Last month 620,000 poorer families in China were given a 32-inch TV. The gesture undoubtedly made many of them happy. But that wasn’t the principal aim of the plan.
The gift came from the Publicity Department of the Central Committee – the division of China’s ruling Communist Party responsible for ideology and propaganda.
The goal was to get more people watching the National Day celebrations, as well as the patriotic television schedule planned for the period either side of the anniversary of the founding of the People’s Republic.
“If poor people have a TV set they will be able to feel the great achievements of these 70 years of construction and development. It will stimulate them to roll up their sleeves and participate in creating the Chinese Dream,” Xinhua claimed.
Chinese President Xi Jinping is a great believer in old-school propaganda. Since becoming leader he has reminded state media regularly that their job is to “reflect the Party’s will” and “safeguard the Party’s authority”. Xi has also overseen a massive “rectification” of non-state media channels, which have been commanded to remove “vulgar” content and spread “positive energy” – code for content that shows present-day China in a more flattering light.
All of these directives were distilled into the instructions issued to television channels two months ahead of the National Day celebrations. Sent out on July 31, the notice from the National Radio and Television Administration banned popular drama genres, such as imperial period soaps and South Korean-style romances. Instead it told channels to observe a 100-day “propaganda period” in which they were to broadcast programmes that focused on “the great struggle of the Chinese nation”.
The administration also provided a list of 86 approved shows, including series with names such as The Great Pediatrician and Hello, Public Prosecutor.
Channel bosses were warned not to “broadcast lively dramas or idol dramas that are more entertaining”.
Much to the displeasure of the censors, television series based on court life in imperial China have become hugely popular in recent years. The authorities dislike the format because it glamourises life in the pre-revolutionary era and poses a challenge to the Party’s official version of history.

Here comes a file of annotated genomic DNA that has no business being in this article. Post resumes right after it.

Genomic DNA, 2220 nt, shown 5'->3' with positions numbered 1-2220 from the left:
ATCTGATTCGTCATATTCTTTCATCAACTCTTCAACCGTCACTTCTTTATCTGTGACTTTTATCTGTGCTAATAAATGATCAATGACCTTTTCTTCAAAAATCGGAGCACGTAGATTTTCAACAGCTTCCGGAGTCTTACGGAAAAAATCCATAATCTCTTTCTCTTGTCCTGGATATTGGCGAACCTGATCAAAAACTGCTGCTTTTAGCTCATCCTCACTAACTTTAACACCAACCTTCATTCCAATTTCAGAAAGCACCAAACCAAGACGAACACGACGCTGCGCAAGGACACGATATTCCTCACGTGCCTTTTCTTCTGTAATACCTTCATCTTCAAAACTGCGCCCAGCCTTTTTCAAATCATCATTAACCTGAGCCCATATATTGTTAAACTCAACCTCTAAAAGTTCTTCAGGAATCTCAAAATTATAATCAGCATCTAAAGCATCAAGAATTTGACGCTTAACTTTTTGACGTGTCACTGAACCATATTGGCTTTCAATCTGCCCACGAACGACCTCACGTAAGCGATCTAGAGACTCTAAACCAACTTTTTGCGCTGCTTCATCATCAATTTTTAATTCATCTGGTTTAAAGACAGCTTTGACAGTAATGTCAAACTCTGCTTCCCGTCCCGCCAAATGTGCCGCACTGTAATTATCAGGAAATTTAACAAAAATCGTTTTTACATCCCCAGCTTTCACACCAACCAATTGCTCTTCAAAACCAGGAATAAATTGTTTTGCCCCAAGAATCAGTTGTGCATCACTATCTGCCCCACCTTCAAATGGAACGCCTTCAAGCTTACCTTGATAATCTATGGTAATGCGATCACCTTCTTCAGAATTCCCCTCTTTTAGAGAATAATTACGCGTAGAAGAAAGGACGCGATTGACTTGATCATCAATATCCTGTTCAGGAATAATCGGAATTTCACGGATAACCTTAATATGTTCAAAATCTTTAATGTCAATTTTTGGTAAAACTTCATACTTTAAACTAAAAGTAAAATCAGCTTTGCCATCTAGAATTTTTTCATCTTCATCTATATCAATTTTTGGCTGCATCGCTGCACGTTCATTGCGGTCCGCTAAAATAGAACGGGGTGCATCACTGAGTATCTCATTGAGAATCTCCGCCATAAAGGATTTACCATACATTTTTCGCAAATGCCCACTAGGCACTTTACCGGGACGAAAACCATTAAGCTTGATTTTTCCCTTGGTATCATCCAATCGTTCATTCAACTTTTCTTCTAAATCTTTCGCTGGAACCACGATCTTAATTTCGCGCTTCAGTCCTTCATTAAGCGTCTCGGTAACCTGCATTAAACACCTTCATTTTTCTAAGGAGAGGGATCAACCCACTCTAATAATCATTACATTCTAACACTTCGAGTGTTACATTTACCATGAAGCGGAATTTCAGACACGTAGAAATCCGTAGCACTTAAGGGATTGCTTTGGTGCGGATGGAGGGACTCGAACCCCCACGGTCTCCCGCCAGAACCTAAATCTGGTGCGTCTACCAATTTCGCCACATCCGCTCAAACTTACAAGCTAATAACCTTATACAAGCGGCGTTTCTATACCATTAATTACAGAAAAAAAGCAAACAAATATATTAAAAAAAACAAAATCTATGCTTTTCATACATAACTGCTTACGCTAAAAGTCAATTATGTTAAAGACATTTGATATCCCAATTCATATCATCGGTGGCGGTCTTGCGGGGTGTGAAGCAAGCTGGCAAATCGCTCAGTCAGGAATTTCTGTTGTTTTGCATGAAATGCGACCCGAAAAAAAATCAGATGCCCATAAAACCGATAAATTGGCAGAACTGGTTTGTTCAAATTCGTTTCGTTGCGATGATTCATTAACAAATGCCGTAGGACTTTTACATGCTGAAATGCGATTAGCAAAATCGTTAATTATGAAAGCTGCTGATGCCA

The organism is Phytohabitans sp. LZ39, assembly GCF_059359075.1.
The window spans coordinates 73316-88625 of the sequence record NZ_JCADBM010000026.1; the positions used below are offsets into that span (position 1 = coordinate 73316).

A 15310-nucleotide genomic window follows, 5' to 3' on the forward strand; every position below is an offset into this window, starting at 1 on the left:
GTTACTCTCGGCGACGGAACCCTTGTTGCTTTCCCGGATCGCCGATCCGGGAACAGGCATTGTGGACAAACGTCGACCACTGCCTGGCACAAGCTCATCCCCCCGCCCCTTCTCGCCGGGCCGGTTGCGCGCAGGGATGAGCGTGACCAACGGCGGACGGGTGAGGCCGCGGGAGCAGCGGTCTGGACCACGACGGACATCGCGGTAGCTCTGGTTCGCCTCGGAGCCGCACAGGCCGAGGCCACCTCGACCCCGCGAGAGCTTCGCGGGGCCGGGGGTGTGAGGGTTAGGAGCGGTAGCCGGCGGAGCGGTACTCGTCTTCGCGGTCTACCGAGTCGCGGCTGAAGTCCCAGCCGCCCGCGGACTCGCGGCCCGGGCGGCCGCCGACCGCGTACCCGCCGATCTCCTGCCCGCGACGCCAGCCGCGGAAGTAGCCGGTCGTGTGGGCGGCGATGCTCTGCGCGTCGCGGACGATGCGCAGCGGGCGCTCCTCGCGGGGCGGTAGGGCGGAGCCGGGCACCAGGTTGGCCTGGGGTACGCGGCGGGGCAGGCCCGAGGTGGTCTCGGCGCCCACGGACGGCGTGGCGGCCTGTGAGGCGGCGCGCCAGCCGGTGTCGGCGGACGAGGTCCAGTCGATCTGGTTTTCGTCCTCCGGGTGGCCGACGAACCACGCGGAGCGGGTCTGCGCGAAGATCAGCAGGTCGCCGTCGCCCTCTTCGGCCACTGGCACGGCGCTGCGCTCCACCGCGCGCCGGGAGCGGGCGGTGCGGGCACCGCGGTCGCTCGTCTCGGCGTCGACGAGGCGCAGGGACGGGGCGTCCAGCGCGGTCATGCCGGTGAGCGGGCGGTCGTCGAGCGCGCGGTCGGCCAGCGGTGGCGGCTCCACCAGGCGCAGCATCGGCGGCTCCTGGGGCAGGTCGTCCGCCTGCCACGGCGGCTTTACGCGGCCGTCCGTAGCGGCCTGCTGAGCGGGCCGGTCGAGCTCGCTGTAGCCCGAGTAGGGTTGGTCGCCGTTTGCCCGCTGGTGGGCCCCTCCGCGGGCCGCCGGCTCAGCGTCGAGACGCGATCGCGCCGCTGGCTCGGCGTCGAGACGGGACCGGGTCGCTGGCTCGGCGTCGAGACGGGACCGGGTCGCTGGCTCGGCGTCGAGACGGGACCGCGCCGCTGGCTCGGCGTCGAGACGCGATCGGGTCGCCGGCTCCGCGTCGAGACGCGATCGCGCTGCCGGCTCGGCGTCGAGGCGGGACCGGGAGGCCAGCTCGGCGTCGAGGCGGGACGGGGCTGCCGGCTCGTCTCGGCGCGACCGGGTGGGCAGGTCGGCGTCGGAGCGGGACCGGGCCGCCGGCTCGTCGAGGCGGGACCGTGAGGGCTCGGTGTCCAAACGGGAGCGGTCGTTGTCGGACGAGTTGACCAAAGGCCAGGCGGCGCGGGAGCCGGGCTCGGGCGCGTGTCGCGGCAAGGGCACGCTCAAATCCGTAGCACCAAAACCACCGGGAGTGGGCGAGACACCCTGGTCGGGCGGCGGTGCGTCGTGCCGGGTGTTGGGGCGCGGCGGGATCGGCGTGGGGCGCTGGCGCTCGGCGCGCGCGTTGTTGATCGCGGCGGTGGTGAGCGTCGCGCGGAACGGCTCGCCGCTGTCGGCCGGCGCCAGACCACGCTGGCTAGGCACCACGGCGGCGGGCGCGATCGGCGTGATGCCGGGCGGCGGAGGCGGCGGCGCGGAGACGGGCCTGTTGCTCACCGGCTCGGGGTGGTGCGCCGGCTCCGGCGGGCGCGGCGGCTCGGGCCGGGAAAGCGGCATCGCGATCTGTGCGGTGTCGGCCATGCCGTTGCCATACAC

A second genre – so called idol dramas – have also caused disquiet because they are too removed from reality. They often feature impossibly handsome but quite effete-looking men, following romantic plot lines. Opposition to the genre – which originated in South Korea – seems to stem from the physical appearance of many of the male stars (see WiC424), with the military particularly worried about the threat to national ‘masculinity’ from niangpao or ‘sissy boy’ culture.
When the 100-day ban was announced some viewers vowed to avoid television for three months.
“It’s going to a be steady diet of tasteless red porridge. No thanks,” quipped one unhappy netizen.
TV channels have tried to make the 70th anniversary content as interesting as they can by co-opting younger actors and presenters, and dropping the didactic style associated with traditional anniversary pieces.
For instance, iQiyi – China’s equivalent of Netflix – produced a five-part series called Me and My Country in which young celebrities sit round a table to discuss the achievements of their grandparents’ generation.
In one episode about Xinjiang an older man recounts how he helped to lay railway track through the far west of China. “There was nothing there before we came,” he explains.
Back in the studio the young celebrities (denim jackets and beanie hats) marvel at his stamina and personal sacrifice.
In another episode they talk excitedly about the advances of modern agriculture. “It used to be you had to pull carrots from the ground, but now robots do it,” enthuses one.
The series got better ratings online than most, although many viewers said they tuned in only because a favourite celebrity was taking part.
The same channel also helped to promote the flagship cinematic offering of the anniversary period – a film called Me and My Motherland, which charts the nation’s story through seven tales filmed by seven different directors.
The movie covers the founding ceremony of the People’s Republic on October 1, 1949 through the eyes of the engineer who had to make sure the new national flag rose smoothly. Other stories in the anthology include the Beijing Olympics as seen by a small boy trying to get a TV signal for his family, and the safe return of the Shenzhou 11 astronauts.
The title song for the movie (of the same name as the film) is a revived version of a 1985 classic. Faye Wong sings it but iQiyi has also posted clips of dozens of other celebrities crooning it as well.
Cinemagoers have had plenty more patriotic fare to choose from over the holiday period. The Captain tells the story of a Sichuan Airlines flight whose cockpit glass blew out in May 2018. The focus is on the heroic actions of the pilot who managed to bring the plane down safely.
The Climbers re-enacts the events of 1960, when a team of Chinese mountaineers reached the summit of Everest from the notoriously treacherous “north side” of the mountain for the first time (back then the achievement was questioned by the international community due to a lack of photographic evidence).
Lastly the People’s Daily has been promoting a micro-movie starring the Chinese actor Yang Yang. In it, he simulates running through the crowds at the founding day ceremony 70 years ago and feels the revolutionary fervour for the ‘New China’. The trick is that people can swap Yang’s face with their own to put themselves at the centre of the action.
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